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Light used to measure the ‘big stretch’ in spider silk proteins


While working to improve a tool that measures the pushes and pulls sensed by proteins in living cells, biophysicists at Johns Hopkins say they've discovered one reason spiders' silk is so elastic: Pieces of the silk's protein threads act like supersprings, stretching to five times their initial length. The investigators say the tool will shed light on many biological events, including the shifting forces between cells during cancer metastasis.

"All other known springs, biological and nonbiological, lengthen in a way that is directly proportional to the force applied to them only until they have been stretched to about 120 percent of their original length," notes Taekjip Ha, Ph.D., the study's lead researcher. "At that point, you have to apply more and more force to stretch them the same distance as before. But the piece of the spider silk protein we focused on continues to stretch in direct proportion to the force applied until it reaches its maximal stretch of 500 percent."

Details of the research were published online in the journal Nano Letters on Feb. 5.

Ha, a Bloomberg Distinguished Professor of biophysics and biophysical chemistry at the Johns Hopkins University School of Medicine, says the new discovery came during follow-up to research he and his team, then at the University of Illinois at Urbana-Champaign, described in the journal Nature in 2010, work done in collaboration with cell biologists led by Martin Schwartz, then at the University of Virginia.

The Virginia team set up those experiments by inserting a repeating amino acid sequence — taken from the spider silk protein known as flagelliform — into a human protein called vinculin. Vinculin is responsible for internalizing forces outside a cell by bridging the cellular membrane and the actin network within the cell, making it an important mechanical communicator within the cell.

The scientists also flanked the flagelliform insert in vinculin with two fluorescent proteins to light up and "report" what was going on through fluorescence resonance energy transfer, or FRET. FRET occurs when one fluorescent molecule is close enough to another that it activates the second. So, when vinculin was relaxed within a cell, it "glowed" yellow, the color of the second fluorescent protein being activated by the first. As vinculin stretched, it began to glow blue — the color of the first fluorescent protein — because the lengthening distance between the two made FRET activation of the yellow protein impossible.

Using regular fluorescence microscopy, the scientists were able to watch the forces acting on vinculin in live cells in real time. But an issue remained: how to translate the changing colors into measurements of force "sensed" by vinculin.

That's where his team came in, says Ha. The researchers attached one end of modified vinculin to a glass plate and the other to a tether made of DNA with a small plastic bead at the end. They then pulled on the bead with what Ha describes as "chopsticks made of light," focusing a beam of light on a tiny spot nearby and generating an attractive force that pulled the bead toward the light source. That way, Ha says, his investigators could link the amount of FRET with the amount of force on vinculin, allowing them to measure the dynamic forces acting on proteins in live cells just by imaging them.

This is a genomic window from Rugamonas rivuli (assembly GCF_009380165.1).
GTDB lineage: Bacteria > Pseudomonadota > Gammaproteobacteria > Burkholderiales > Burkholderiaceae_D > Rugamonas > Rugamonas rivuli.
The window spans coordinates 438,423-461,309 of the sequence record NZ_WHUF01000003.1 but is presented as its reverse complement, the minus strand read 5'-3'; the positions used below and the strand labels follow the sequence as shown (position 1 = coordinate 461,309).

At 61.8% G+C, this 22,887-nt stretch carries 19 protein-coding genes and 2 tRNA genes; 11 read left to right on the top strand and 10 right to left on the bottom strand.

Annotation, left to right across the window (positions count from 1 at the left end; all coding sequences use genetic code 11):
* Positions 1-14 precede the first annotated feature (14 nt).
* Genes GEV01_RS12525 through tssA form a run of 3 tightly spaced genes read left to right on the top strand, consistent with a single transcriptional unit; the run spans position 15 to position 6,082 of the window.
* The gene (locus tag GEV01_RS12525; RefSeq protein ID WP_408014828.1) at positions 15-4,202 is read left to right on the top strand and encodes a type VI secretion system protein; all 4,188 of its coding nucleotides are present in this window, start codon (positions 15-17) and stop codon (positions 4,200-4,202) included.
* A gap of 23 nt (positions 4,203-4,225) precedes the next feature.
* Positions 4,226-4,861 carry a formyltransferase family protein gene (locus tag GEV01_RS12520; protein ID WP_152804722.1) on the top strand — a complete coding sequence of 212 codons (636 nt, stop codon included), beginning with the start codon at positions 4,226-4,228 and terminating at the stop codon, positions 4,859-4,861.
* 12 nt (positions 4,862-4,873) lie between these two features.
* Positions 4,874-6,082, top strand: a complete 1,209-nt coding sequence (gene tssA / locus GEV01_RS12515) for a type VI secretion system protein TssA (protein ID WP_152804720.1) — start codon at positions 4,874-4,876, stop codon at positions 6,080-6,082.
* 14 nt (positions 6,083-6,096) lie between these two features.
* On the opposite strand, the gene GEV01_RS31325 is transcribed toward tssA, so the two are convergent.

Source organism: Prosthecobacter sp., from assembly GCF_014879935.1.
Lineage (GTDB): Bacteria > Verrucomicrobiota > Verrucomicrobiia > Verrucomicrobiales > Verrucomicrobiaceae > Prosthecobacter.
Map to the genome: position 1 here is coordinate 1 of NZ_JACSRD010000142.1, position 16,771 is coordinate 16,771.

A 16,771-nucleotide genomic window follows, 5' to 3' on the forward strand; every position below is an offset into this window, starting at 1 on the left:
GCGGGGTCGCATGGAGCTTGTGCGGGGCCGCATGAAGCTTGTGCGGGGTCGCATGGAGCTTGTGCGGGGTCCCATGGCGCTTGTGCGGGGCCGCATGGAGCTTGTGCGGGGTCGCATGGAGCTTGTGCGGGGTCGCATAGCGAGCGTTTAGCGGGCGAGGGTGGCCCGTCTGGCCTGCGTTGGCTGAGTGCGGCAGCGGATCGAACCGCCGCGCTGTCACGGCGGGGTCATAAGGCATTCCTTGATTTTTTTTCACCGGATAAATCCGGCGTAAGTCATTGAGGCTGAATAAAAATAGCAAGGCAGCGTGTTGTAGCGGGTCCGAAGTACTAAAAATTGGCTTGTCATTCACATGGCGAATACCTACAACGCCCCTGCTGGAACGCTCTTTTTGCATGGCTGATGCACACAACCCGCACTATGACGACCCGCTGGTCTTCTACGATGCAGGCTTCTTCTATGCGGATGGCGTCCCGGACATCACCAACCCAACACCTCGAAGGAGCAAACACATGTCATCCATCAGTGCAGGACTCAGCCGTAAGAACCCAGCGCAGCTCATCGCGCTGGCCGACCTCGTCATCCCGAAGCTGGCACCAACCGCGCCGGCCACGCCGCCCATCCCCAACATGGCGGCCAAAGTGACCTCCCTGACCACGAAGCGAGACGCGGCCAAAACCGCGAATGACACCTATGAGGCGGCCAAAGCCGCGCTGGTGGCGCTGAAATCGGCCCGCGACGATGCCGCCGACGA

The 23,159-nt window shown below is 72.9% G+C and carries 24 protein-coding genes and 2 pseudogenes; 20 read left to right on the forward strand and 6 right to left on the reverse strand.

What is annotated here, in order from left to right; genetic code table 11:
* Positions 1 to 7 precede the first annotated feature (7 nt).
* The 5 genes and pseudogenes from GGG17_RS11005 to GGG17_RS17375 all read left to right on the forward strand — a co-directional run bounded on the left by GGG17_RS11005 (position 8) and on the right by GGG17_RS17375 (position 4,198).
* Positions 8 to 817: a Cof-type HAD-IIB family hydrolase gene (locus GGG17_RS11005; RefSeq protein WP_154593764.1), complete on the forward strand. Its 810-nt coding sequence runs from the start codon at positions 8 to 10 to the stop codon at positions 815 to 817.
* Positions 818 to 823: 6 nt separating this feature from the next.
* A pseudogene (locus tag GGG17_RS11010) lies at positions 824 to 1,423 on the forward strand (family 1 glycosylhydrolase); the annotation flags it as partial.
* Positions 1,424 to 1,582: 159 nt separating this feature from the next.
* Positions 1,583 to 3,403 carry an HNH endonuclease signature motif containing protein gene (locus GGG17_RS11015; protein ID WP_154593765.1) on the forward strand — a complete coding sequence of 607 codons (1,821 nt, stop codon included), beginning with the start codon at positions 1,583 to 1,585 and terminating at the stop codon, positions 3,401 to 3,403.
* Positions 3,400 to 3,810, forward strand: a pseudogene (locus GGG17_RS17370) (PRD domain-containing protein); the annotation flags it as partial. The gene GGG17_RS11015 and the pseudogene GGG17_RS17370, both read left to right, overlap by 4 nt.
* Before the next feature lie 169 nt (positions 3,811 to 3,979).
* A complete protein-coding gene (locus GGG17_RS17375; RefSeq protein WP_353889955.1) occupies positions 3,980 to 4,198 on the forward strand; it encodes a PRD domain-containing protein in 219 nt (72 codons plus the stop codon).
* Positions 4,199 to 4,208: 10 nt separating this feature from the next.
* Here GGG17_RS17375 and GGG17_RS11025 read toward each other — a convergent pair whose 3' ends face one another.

In that earlier study, the team inserted 40 flagelliform amino acids into vinculin, composed of eight repeats of the amino acid sequence GPGGA. In this new study, the scientists wanted to learn more about the flagelliform tool by varying its length, so they created inserts of five and 10 repeats to test alongside the original insert of eight. What they found is that the shortest insert was the most responsive to the widest range of forces, responding with linear increases in length to forces from 1 to 10 piconewtons. (Ha says that 1 piconewton is approximately the weight of a bacterium.)

The team wasn't expecting the spider silk inserts to show such linear behavior because, according to Ha, they don't form well-defined, three-dimensional structures. "Usually, unstructured proteins show disorderly, nonlinear behavior when we pull on them," says Ha. "The fact that these don't act that way means that they will be really useful tools for studying protein mechanics because their behavior is easy to understand and predict."

Already, Ha says, the flagelliform insert of eight repeats from the previous research has been used to study many biological phenomena, including the shifting forces between cells during cancer metastasis and the pushing and pulling of cells during the development of simple, multicelled organisms, like worms.

"Tension is important for many activities inside cells," says Ha. "Cells sense mechanical forces in their environments and change their behaviors and functions in response. Now we have a way to watch and understand these forces and how they are transmitted at a molecular level in living cells."


Other authors of the report include Michael Brenner and Ruobo Zhou of the University of Illinois at Urbana-Champaign; Daniel Conway of the University of Virginia; and Luca Lanzano and Enrico Gratton of the University of California, Irvine.

This work was supported by grants from the National Science Foundation Physics Frontier Centers (PHY 1430124), the National Institute of General Medical Sciences (GM065367, GM098412, GM103540, GM076516), the National Institute of Diabetes and Digestive and Kidney Diseases (DK066029), and the American Heart Association.

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